ISTANBUL BLOG: Provincial party bigwig allegedly flees to France after hiring assassin who only shoots for the legs

ISTANBUL BLOG: Provincial party bigwig allegedly flees to France after hiring assassin who only shoots for the legs
Aysen Kurt (left) with Iyi Party chief Meral Aksener. / @kurtaysenkurt
By Akin Nazli in Belgrade February 19, 2024

Aysen Kurt, a member of the general executive board of Turkey’s Iyi Party, hired an assassin to kill Huseyin Ergen, district head of the party in Manavgat town, local daily Sozcu reported on February 19.

The alleged course of events are as follows:

On January 31, by now former party district head Ergen stops his car in front of his home in the town of Side, part of Turkey’s southern Antalya province, also the location of Manavgat. The assassin, Selahattin Oguz, points his gun through the window of Ergen’s car and pulls the trigger. But the gun jams, prompting Oguz to run off. The assassin, however, only runs 50 metres, before deciding to have another go. He returns and fires seven shots at Ergen, who by that point is running towards his home.

The district head receives two bullets to his legs and Oguz once more runs off.

Iyi board member Kurt fails to pay the assassin’s fee. Oguz turns witness and tells the story of the shooting in a criminal complaint.

Kurt’s problem with Ergen was that, as district head, he was against her candidacy for the mayorship of Manavgat.

The previous December, Yahya Kurt, the husband of Aysen Kurt, called Ahmet Celik, an instigator when it comes to hiring hitmen. Yahya Kurt tells Celik he wants the district head dead.

Celik tells the husband that there could be some political problems stemming from such a hit since the target is the district head of a political party.

The husband responds that he can remove the target from his post and Celik okays the hit on that condition. They agree a fee of Turkish lira (TRY) 20mn (more than $600,000).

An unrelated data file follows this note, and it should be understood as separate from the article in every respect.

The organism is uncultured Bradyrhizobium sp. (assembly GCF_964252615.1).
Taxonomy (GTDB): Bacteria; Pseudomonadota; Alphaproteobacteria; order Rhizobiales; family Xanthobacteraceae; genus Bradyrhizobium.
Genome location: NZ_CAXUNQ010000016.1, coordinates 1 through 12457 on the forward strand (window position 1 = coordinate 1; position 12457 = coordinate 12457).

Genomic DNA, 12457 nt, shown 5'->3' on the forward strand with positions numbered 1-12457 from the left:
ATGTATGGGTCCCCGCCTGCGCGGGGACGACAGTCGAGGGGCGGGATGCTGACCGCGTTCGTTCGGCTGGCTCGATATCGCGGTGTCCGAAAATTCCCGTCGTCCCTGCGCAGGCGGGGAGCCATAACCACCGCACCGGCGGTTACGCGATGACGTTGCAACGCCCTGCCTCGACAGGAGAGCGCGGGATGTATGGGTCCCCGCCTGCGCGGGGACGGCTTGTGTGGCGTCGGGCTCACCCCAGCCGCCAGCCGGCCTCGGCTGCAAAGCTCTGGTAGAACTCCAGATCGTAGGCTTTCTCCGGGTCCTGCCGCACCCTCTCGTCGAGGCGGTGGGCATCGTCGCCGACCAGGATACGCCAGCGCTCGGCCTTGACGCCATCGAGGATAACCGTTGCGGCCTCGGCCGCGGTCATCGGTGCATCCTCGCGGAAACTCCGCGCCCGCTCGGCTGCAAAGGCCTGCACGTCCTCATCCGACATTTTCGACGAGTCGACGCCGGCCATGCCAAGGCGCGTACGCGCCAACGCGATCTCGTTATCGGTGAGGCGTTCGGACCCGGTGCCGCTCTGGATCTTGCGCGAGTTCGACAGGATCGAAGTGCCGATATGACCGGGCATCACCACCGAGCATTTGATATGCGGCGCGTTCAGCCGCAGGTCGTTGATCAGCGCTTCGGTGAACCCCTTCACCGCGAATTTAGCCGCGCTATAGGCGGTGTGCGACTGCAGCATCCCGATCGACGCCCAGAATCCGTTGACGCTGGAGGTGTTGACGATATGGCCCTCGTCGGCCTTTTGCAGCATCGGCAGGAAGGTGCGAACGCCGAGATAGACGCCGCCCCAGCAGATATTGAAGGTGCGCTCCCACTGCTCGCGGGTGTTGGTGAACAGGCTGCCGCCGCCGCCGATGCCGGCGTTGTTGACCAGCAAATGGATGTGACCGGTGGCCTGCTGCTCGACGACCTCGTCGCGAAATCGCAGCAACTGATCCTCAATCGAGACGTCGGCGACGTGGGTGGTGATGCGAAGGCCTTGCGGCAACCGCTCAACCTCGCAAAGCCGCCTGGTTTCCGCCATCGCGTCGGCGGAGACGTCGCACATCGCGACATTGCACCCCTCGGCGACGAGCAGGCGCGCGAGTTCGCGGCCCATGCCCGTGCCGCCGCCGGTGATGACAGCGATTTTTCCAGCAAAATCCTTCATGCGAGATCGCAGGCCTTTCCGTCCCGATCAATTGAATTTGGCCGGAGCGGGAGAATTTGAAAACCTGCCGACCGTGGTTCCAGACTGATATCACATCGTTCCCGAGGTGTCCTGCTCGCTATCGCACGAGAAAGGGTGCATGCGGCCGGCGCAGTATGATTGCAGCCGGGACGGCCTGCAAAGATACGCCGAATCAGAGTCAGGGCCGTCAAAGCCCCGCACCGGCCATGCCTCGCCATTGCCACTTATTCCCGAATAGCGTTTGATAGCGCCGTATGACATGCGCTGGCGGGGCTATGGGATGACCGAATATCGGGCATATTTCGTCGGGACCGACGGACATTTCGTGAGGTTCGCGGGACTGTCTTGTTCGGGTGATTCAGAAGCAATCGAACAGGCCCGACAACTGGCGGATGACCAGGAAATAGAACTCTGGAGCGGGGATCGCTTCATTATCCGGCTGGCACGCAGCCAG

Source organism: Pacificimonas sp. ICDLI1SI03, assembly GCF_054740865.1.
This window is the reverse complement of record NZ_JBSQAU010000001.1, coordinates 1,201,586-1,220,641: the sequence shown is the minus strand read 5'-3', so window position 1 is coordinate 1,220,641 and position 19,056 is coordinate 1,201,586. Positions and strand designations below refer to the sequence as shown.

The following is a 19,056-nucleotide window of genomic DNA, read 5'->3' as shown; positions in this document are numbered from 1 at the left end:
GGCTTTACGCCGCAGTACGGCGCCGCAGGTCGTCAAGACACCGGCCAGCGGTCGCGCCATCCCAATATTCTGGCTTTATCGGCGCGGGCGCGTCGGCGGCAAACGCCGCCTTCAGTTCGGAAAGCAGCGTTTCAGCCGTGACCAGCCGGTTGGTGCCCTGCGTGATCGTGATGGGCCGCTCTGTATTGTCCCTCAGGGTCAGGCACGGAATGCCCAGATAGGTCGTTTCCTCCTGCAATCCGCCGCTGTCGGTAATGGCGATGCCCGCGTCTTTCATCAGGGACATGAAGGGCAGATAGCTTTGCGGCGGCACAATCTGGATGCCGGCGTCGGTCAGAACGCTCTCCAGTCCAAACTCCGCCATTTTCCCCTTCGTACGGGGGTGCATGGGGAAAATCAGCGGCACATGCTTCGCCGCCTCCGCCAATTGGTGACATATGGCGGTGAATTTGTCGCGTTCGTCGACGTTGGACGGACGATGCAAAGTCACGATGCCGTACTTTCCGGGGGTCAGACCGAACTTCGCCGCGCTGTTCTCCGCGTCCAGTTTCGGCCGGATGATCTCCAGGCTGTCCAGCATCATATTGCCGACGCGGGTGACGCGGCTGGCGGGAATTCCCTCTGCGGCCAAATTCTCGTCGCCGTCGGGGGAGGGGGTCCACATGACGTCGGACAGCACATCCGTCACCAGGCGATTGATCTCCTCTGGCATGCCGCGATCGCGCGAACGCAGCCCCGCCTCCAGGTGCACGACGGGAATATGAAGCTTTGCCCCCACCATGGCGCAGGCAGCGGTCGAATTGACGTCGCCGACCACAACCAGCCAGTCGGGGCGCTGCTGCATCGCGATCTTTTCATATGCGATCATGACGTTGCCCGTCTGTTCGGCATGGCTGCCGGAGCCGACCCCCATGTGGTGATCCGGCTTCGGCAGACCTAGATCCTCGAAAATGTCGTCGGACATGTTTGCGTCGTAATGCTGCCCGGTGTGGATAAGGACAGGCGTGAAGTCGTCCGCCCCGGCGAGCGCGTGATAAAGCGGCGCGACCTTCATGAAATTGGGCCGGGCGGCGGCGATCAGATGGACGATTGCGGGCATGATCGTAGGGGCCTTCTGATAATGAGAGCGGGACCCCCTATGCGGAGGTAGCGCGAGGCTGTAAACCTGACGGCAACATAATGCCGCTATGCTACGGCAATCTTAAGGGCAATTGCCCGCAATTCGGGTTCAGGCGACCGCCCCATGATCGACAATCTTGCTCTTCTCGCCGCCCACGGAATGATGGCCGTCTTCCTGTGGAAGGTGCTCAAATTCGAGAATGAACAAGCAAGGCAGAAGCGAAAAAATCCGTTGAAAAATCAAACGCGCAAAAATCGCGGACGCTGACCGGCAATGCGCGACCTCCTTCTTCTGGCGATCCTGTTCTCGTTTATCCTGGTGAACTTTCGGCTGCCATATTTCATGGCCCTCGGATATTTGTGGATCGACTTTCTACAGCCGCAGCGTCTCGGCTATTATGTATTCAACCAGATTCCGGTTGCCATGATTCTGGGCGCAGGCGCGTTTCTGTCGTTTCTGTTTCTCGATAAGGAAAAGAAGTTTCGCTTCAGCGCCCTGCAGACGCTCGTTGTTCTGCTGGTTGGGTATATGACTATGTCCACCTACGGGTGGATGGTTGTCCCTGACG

On December 31, Ergen insults Aysen Kurt in a tweet, accusing her of finding an old, rich husband for money.

On January 1, Iyi Party removes Ergen from his post over his sexist discourse on social media.

Yahya Kurt then meets with Celik and provides him with required information on the target in addition to TRY 50,000 in cash for expenses.

Celik gives TRY 20,000 to hitman Oguz as an advance payment, but he gives orders for the target to only be shot in the legs and wounder rather than killed. He later tells police that he changed the instruction because the target has kids.

On January 31, Celik calls the husband and tells him that they have not killed the target but they have done an effective job by shooting him in the legs. He asks for half of the full payment, namely TRY 10mn.

The husband gives him TRY 450,000 in cash as an initial payment and offers TRY 3mn in total. Celik asks for the entire TRY 5mn, but they fail to agree.

Celik decides to go to a police station to confess to events.

Presently, Celik, Oguz and Yahya Kurt are in jail pending trial, while Aysen Kurt is apparently a fugitive in France.

In October, bne IntelliNews reported the Turkish judiciary’s “bribe tariff”. Now we have an “assassination tariff”.

Turkey’s deepening “crisis in all spheres” is not going away anytime soon.

The Iyi Party is, meanwhile, living its own drama. Right now, it is actually questionable whether there is a party called Iyi.

It broke out of the opposition alliance following the disastrous national election polls of May 2023. It cannot join the ruling alliance since its voters (if there are any left) are allergic to Turkey’s president, Recep Tayyip Erdogan.

Meral Aksener, head of the party, seems to devote most of her speeches to targeting opposition candidates running in the local polls to be held on March 31.

The Iyi Party directors and Aksener’s son have, meanwhile, been accusing each other of stealing party money and selling candidacies for cash.

Aksener served as interior minister during Turkey’s infamous 90s, when the country had collapsed. She remains an actor in the current “extended decade”, which began in 2011 and has surpassed the black reputation of the 90s.

From whichever vantage point the observer chooses, Turkey is seen in a grave condition. At what point will they roll it into the morgue?